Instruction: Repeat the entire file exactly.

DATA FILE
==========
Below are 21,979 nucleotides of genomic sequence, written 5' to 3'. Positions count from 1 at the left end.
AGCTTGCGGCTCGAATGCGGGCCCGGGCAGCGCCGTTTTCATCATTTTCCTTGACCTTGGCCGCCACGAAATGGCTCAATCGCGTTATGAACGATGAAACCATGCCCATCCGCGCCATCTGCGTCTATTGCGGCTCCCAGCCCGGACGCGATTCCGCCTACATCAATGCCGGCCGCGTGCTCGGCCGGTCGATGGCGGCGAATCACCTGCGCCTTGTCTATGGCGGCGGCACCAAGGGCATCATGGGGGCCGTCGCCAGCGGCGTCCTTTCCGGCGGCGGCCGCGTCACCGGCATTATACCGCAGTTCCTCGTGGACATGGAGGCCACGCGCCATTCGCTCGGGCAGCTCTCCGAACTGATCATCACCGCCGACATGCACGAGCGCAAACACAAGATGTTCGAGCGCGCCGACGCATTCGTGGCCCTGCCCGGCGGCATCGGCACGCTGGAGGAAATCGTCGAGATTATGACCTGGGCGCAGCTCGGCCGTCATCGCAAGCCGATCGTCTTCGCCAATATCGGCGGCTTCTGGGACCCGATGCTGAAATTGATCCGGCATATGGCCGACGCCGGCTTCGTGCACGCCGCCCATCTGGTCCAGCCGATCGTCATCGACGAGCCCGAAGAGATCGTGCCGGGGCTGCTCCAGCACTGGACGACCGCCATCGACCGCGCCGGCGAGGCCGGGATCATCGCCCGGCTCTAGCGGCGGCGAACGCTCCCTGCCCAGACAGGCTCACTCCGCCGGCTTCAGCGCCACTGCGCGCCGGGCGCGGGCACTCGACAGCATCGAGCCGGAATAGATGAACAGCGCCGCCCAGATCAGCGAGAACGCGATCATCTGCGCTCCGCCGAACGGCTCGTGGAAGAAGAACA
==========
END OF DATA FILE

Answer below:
Below are 21,979 nucleotides of genomic sequence, written 5' to 3'. Positions count from 1 at the left end.
AGCTTGCGGCTCGAATGCGGGCCCGGGCAGCGCCGTTTTCATCATTTTCCTTGACCTTGGCCGCCACGAAATGGCTCAATCGCGTTATGAACGATGAAACCATGCCCATCCGCGCCATCTGCGTCTATTGCGGCTCCCAGCCCGGACGCGATTCCGCCTACATCAATGCCGGCCGCGTGCTCGGCCGGTCGATGGCGGCGAATCACCTGCGCCTTGTCTATGGCGGCGGCACCAAGGGCATCATGGGGGCCGTCGCCAGCGGCGTCCTTTCCGGCGGCGGCCGCGTCACCGGCATTATACCGCAGTTCCTCGTGGACATGGAGGCCACGCGCCATTCGCTCGGGCAGCTCTCCGAACTGATCATCACCGCCGACATGCACGAGCGCAAACACAAGATGTTCGAGCGCGCCGACGCATTCGTGGCCCTGCCCGGCGGCATCGGCACGCTGGAGGAAATCGTCGAGATTATGACCTGGGCGCAGCTCGGCCGTCATCGCAAGCCGATCGTCTTCGCCAATATCGGCGGCTTCTGGGACCCGATGCTGAAATTGATCCGGCATATGGCCGACGCCGGCTTCGTGCACGCCGCCCATCTGGTCCAGCCGATCGTCATCGACGAGCCCGAAGAGATCGTGCCGGGGCTGCTCCAGCACTGGACGACCGCCATCGACCGCGCCGGCGAGGCCGGGATCATCGCCCGGCTCTAGCGGCGGCGAACGCTCCCTGCCCAGACAGGCTCACTCCGCCGGCTTCAGCGCCACTGCGCGCCGGGCGCGGGCACTCGACAGCATCGAGCCGGAATAGATGAACAGCGCCGCCCAGATCAGCGAGAACGCGATCATCTGCGCTCCGCCGAACGGCTCGTGGAAGAAGAACA